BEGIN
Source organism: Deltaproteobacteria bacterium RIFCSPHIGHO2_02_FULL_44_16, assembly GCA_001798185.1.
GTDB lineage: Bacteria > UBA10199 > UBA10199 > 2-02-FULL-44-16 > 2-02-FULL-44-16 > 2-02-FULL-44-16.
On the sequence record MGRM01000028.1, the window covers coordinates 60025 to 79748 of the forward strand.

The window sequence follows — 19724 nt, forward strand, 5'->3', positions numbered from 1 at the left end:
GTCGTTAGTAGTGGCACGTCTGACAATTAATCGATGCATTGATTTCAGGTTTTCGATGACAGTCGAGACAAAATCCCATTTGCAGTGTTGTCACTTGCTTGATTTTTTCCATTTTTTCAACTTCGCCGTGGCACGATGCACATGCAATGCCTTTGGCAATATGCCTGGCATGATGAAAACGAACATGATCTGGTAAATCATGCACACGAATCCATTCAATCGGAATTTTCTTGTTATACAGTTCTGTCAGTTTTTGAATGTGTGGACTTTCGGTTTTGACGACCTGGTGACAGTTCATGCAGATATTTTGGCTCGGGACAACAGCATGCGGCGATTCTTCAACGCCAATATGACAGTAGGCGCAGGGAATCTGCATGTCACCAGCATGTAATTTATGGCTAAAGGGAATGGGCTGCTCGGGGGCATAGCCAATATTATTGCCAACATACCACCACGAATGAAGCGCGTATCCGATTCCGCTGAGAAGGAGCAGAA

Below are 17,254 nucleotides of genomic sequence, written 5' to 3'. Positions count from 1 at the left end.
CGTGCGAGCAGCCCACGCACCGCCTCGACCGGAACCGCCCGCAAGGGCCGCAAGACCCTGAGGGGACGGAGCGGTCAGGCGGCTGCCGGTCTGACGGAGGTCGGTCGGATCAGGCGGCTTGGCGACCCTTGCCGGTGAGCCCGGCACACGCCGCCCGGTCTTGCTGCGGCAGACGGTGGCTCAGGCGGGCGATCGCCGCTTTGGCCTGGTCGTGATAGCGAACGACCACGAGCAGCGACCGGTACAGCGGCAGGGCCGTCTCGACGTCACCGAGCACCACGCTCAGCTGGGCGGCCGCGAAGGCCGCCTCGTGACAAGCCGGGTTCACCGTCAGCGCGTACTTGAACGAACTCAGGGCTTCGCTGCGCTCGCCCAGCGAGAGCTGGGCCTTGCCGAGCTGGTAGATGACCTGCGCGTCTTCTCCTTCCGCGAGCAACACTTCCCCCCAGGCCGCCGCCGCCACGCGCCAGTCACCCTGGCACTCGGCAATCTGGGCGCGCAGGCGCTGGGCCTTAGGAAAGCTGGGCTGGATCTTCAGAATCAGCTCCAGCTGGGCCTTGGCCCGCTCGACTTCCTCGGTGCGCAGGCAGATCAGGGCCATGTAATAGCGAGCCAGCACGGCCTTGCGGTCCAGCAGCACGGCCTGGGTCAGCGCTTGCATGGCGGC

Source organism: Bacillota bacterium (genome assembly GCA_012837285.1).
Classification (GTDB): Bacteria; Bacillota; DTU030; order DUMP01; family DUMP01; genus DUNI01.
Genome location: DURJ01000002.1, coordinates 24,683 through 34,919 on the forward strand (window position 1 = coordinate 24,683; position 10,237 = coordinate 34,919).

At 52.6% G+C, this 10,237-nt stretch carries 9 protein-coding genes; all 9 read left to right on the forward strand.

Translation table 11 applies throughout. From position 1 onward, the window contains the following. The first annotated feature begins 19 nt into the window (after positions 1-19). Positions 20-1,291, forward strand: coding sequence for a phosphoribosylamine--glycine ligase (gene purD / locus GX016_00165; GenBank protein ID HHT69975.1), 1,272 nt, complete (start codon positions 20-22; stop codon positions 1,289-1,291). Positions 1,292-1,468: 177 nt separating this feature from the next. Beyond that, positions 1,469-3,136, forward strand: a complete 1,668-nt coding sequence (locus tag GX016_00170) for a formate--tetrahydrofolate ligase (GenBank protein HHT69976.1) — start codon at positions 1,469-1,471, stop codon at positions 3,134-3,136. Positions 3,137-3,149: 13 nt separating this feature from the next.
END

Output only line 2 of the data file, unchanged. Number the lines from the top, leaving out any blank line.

GTDB lineage: Bacteria > UBA10199 > UBA10199 > 2-02-FULL-44-16 > 2-02-FULL-44-16 > 2-02-FULL-44-16.